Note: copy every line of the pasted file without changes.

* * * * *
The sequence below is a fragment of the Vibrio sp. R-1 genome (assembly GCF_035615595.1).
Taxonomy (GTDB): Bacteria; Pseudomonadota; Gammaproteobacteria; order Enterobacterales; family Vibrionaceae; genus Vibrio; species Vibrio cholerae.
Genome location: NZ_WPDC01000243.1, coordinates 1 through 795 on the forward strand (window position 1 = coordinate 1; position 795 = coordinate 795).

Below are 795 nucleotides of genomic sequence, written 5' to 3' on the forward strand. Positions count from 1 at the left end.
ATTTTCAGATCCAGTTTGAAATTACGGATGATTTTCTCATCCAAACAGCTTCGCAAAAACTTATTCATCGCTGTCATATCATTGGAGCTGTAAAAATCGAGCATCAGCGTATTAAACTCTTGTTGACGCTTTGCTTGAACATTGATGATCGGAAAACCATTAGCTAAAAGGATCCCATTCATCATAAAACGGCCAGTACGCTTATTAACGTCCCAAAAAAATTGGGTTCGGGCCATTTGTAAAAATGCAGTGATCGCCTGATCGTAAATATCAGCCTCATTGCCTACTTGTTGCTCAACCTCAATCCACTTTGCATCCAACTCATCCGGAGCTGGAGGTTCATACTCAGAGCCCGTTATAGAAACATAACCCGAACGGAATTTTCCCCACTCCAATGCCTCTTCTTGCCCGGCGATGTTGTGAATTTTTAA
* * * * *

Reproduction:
The sequence below is a fragment of the Vibrio sp. R-1 genome (assembly GCF_035615595.1).
Taxonomy (GTDB): Bacteria; Pseudomonadota; Gammaproteobacteria; order Enterobacterales; family Vibrionaceae; genus Vibrio; species Vibrio cholerae.
Genome location: NZ_WPDC01000243.1, coordinates 1 through 795 on the forward strand (window position 1 = coordinate 1; position 795 = coordinate 795).

Below are 795 nucleotides of genomic sequence, written 5' to 3' on the forward strand. Positions count from 1 at the left end.
ATTTTCAGATCCAGTTTGAAATTACGGATGATTTTCTCATCCAAACAGCTTCGCAAAAACTTATTCATCGCTGTCATATCATTGGAGCTGTAAAAATCGAGCATCAGCGTATTAAACTCTTGTTGACGCTTTGCTTGAACATTGATGATCGGAAAACCATTAGCTAAAAGGATCCCATTCATCATAAAACGGCCAGTACGCTTATTAACGTCCCAAAAAAATTGGGTTCGGGCCATTTGTAAAAATGCAGTGATCGCCTGATCGTAAATATCAGCCTCATTGCCTACTTGTTGCTCAACCTCAATCCACTTTGCATCCAACTCATCCGGAGCTGGAGGTTCATACTCAGAGCCCGTTATAGAAACATAACCCGAACGGAATTTTCCCCACTCCAATGCCTCTTCTTGCCCGGCGATGTTGTGAATTTTTAA